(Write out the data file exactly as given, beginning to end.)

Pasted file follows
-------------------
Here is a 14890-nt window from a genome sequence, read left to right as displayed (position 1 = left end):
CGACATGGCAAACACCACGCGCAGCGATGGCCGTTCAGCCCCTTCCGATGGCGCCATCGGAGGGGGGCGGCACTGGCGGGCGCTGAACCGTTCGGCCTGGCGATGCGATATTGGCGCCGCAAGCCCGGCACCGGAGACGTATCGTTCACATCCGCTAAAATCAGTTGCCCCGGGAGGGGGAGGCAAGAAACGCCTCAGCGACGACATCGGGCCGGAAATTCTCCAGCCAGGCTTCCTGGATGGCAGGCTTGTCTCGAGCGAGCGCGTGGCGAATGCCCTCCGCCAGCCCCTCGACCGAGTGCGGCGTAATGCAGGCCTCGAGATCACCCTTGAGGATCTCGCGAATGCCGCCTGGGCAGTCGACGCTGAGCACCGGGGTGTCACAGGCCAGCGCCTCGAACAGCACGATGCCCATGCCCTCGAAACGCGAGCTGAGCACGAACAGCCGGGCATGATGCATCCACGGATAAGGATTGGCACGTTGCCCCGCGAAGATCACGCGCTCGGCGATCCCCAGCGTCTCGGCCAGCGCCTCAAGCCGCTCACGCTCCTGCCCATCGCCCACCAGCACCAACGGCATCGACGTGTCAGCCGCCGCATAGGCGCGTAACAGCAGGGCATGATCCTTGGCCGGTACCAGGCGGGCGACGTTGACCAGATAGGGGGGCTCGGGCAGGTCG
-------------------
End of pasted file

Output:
Here is a 14890-nt window from a genome sequence, read left to right as displayed (position 1 = left end):
CGACATGGCAAACACCACGCGCAGCGATGGCCGTTCAGCCCCTTCCGATGGCGCCATCGGAGGGGGGCGGCACTGGCGGGCGCTGAACCGTTCGGCCTGGCGATGCGATATTGGCGCCGCAAGCCCGGCACCGGAGACGTATCGTTCACATCCGCTAAAATCAGTTGCCCCGGGAGGGGGAGGCAAGAAACGCCTCAGCGACGACATCGGGCCGGAAATTCTCCAGCCAGGCTTCCTGGATGGCAGGCTTGTCTCGAGCGAGCGCGTGGCGAATGCCCTCCGCCAGCCCCTCGACCGAGTGCGGCGTAATGCAGGCCTCGAGATCACCCTTGAGGATCTCGCGAATGCCGCCTGGGCAGTCGACGCTGAGCACCGGGGTGTCACAGGCCAGCGCCTCGAACAGCACGATGCCCATGCCCTCGAAACGCGAGCTGAGCACGAACAGCCGGGCATGATGCATCCACGGATAAGGATTGGCACGTTGCCCCGCGAAGATCACGCGCTCGGCGATCCCCAGCGTCTCGGCCAGCGCCTCAAGCCGCTCACGCTCCTGCCCATCGCCCACCAGCACCAACGGCATCGACGTGTCAGCCGCCGCATAGGCGCGTAACAGCAGGGCATGATCCTTGGCCGGTACCAGGCGGGCGACGTTGACCAGATAGGGGGGCTCGGGCAGGTCG